Food Structure and Human Nutrition
The primary aim of our research team is to provide evidence based science to develop “Food as the New Medicine”. Our main focus is on glycaemic control, energy regulation and human fat and protein deposition. The overarching theme is to understand how the structure and sensory properties of food can be manipulated to modulate glycemic and lipidemic response, alter nutrients absorption and influence food intake and energy expenditure.
Our research focus is on brown adipose tissue, thermogenesis and the browning of white adipocytes. We investigate the effects of brown adipose tissue on human energy metabolism using non-invasive imaging and calorimetry. Our research team aims to elucidate nutritional approaches that drive brown fat development and activation, to achieve better health.
Understanding the effects of nutrition and physical activity on human health and disease by conducting innovative translational research at the interface of biochemistry, metabolism, and physiology. Our team is particularly interested in studying the role of nutrition and exercise on metabolic diseases such as obesity, type 2 diabetes, and lipid disorders, which are highly prevalent in Asia and around the globe. The team uses a variety of tools to assess human metabolic function in vivo, including, the oral and intravenous glucose tolerance tests in conjunction with mathematical modelling to evaluate glucose tolerance, insulin sensitivity and pancreatic beta cell function (insulin secretion); the hyperinsulinemic-euglycemic clamp technique to determine glucose uptake (insulin action); dual X ray absorptiometry (DEXA), magnetic resonance imaging (MRI), and magnetic resonance spectroscopy (MRS) to evaluate body composition, fat distribution and ectopic fat deposition; tissue biopsies to unravel cellular metabolic pathways; indirect and direct calorimetry to measure basal metabolic rate, total energy expenditure and diet- and exercise-induced thermogenesis.
Sensory and Ingestive Behaviour
The objective of this team is to understand the sensory and cognitive factors that influence energy selection, intake and regulation. The team focuses on understanding factors that promote sustained positive energy balance with studies that explore portion selection, eating rate and energy compensation in children and adults. The goal is to develop food-based solutions to improve food choice and eating behavioral patterns for health and well-being. To better understand eating behaviors, the team has developed a series of tools for measuring portion selection and the sensory and satiety differences among the Asian phenotypes. The team conducts studies that simultaneously manipulate the sensory properties and energy content of foods and beverages to understand how humans adapt to subsequent food intake behaviours. The team has also developed behavioral coding techniques to study the role of eating micro-structure on habitual energy intake. To explore how children select their portions and develop appetite traits and eating behaviours linked to body composition, the team collaborates with the GUSTO cohort and local pre-schools.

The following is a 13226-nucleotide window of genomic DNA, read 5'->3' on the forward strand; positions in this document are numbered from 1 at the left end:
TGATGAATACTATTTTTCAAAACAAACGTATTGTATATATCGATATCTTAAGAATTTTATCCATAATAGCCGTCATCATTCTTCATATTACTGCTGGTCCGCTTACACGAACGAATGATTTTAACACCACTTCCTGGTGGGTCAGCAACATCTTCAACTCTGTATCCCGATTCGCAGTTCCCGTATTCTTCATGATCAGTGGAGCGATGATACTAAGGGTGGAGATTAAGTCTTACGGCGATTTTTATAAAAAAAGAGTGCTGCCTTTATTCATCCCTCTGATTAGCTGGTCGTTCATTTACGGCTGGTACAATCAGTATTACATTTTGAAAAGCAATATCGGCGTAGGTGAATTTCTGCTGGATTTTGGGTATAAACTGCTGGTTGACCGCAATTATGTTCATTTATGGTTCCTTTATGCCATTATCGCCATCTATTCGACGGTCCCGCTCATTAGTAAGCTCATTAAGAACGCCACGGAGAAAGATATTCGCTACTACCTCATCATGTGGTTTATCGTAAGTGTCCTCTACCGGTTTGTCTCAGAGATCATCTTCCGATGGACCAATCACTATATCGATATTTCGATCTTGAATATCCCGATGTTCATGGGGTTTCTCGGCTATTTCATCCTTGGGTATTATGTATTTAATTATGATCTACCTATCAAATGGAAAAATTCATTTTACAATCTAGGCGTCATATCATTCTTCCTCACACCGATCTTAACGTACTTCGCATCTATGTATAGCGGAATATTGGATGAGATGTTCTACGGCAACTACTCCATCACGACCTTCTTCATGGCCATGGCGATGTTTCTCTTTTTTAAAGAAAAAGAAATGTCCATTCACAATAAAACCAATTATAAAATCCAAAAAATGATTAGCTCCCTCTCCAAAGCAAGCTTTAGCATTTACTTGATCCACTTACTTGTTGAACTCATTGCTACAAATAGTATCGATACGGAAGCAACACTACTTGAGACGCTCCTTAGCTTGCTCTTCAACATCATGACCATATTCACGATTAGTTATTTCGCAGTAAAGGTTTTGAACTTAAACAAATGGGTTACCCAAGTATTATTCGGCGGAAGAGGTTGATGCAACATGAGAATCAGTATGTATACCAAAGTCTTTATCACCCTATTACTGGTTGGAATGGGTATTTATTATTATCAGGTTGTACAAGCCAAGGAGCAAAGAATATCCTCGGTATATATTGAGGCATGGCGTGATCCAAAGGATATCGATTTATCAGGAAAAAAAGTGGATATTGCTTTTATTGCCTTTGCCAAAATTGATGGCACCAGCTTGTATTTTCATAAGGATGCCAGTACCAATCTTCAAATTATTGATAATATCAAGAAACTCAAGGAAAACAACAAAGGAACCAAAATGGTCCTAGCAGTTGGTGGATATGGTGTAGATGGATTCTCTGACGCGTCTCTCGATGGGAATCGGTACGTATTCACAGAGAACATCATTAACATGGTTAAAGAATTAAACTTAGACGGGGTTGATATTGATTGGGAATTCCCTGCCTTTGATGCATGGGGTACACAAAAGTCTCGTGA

Psychology and Behavior of Nutritional Intake
The objective is to identify contextual factors that regulate appetite, cognitions, and behaviors towards food choice and nutrition, and ultimately health and well-being. In particular, the team seeks to identify social-environmental influences that dysregulate energy balance by stimulating appetite and promoting obesogenic behavioral patterns (e.g., selection of calorie-dense foods or large portion sizes). Another goal of the team is to identify how these contextual factors may be targeted and shaped to promote healthier eating behaviors and habits. To achieve these objectives, we rely on diverse tools and methods, such as experimental manipulations of psychological and motivational states, reaction-time-based measures of automatic preferences and attitudes, physiological measures of appetite (e.g., gut peptides), and diverse behavioral assessments of food selection and intake.